Arabic lecturer Khalid Shahu took students to Apex Mosque to learn about Muslim culture. Read about it in the Daily Tar Heel.
Sarah Muscutt ’15 is an Asian studies major, Carolina Covenant scholar, and first-generation college student who has pursued study and work opportunities in South Korea through a Critical Language Scholarship and Fulbright award. Read all about it here.
Arabic Lecturer Farida Badr developed the idea and organized this event held December 1st, 2016, to showcase Arabic students’ facility and artistry with the Arabic script. Around eleven current and former students in Asian Studies’ Arabic classes participated in this event, most of them as competitors. Winners were selected from the first- and second-year levels of Arabic, and these included Anna Kathryn (first-year) and Deanna Fayed (second-year), pictured below with their winning calligraphy.
Japanese Lecturer Katsu Sawamura organized an event to help UNC students find employment in Japan after graduation. About thirty current UNC students and two alumni participated in this event. Maura McCarthy (class of 2012) talked about her experiences working as an Assistant Language Teacher (ALT) on the JET Program, in public schools in Ehime, Japan. Gabe Allen (class of 2016) talked about his experiences utilizing the Boston Career Forum and the process of gaining employment at the cosmetics company Shiseido. The event concluded with video messages from two other UNC alumni—Andrew Hartsell (class of 2006), who is currently working at Microsoft Japan, and Elizabeth Anne Nunley (class of 2011), who is working as a travel writer in Kyoto. Due to the success of this event, faculty in the Japanese program plan to repeat it next year.
An esteemed trio from the state of Kerala in South India—artists Viswanath Kaladharan and Kalamandalam Manoj, and makeup artist Kalamandalam Sukumaran—came to Chapel Hill to present Kathakali, a revered form of devotional dance-drama, to the UNC community on September 23, 2016. This event entailed an educational lecture-demonstration in Hyde Hall (Institute for the Arts and Humanities), and a recital at the Mandela Auditorium in the Global Education Center. At the recital, Kalamandalam Manoj depicted the character Hanuman from the epic Ramayana. Dr. Pamela Lothspeich organized this event, with generous funding from Departments of Asian Studies, Religious Studies, and Dramatic Art, as well as the South Asia Faculty Working Group, the Carolina Asia Center, and the Institute for the Arts and Humanities.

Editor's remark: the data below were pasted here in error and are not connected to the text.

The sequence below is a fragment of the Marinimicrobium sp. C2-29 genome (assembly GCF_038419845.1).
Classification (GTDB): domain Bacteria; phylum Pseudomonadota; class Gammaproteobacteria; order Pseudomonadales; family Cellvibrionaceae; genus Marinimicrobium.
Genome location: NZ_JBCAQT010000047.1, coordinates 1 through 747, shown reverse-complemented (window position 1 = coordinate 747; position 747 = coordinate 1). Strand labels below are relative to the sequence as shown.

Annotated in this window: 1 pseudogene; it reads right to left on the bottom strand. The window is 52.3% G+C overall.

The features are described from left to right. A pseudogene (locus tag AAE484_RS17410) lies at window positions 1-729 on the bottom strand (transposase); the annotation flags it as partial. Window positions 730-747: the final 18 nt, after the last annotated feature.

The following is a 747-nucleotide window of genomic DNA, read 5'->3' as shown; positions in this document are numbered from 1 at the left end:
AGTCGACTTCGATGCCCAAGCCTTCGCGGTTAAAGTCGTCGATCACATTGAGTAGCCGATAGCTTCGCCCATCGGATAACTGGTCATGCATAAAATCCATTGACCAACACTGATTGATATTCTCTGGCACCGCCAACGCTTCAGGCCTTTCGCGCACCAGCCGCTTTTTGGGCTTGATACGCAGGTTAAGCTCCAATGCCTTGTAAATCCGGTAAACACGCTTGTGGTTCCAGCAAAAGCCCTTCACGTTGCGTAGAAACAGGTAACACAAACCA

An alumna of the Department of Asian Studies, Ashley Rivenbark, who earned a B.A. with a concentration in Chinese, recently published an article, “Of Art and Cultural Revolution,” in China Hands Magazine. Her article explores the cultural politics of remembrance and forgetfulness of the Cultural Revolution through popular artwork of that turbulent era. Ashley is now a Risk and Compliance Consultant at Protiviti.
We, the undersigned faculty and staff in the Department of Asian Studies at the University of North Carolina at Chapel Hill, welcome Chancellor Folt’s recently published statements on inclusion and diversity. Likewise, we emphatically reaffirm University policy on discrimination, academic freedom, and social justice.
We are deeply concerned that recent statements and actions by national and international political leaders targeting historically less powerful ethno-racial identities threaten inclusion, diversity, and academic freedom in addition to everyone’s safety and security. We condemn the recent racist incidents—hate speech, physical violence, vandalism, etc.—that have taken place right here on our campus. We encourage administrators at all levels of the University to also publicly condemn such incidents as one important step towards eradicating them.
In response, we pledge to continue to uphold justice and multicultural literacy by insisting that our classes and community include everyone and do not discriminate against anyone.
You may know Dr. Afroz Taj as a professor of South Asian Studies, but did you know that he’s also a poet, stage actor, and host of his own popular radio show? And he’s in the spotlight this week on Carolina’s “Artists After Hours.” Read all about it here.
Congratulations to Arabic majors Peter Cooke and Summer Najjar and Chinese major Ezra Baeli-Wang!
On September 1, 2016, Mostafa Abedinifard of McEwan University in Canada, gave a guest lecture via skype on the topic of “Masculinities and Male Privilege in Asghar Farhadi’s A Separation” for Claudia Yaghoobi’s “Gender and Sexuality in the Middle East” class. To provide students with the theoretical background, Abedinifard began with a discussion of the late 1960s Men’s Rights Movement and moved to the 1990s Mythopoetic Men’s Movement and highlighted the claims made by these movements about the crisis in masculinity. Abedinifard also provided students with an understanding of the various waves of masculinity studies in the west and how these waves were anti- or pro-feminism. All the while, Abedinifard interacted with students, asking challenging questions and gradually more students interacted with him. This was very impressive as many students are generally reluctant to participate in discussions with a guest lecturer, and Abedinifard acknowledged to the students their “very good” efforts and “intelligent” questions.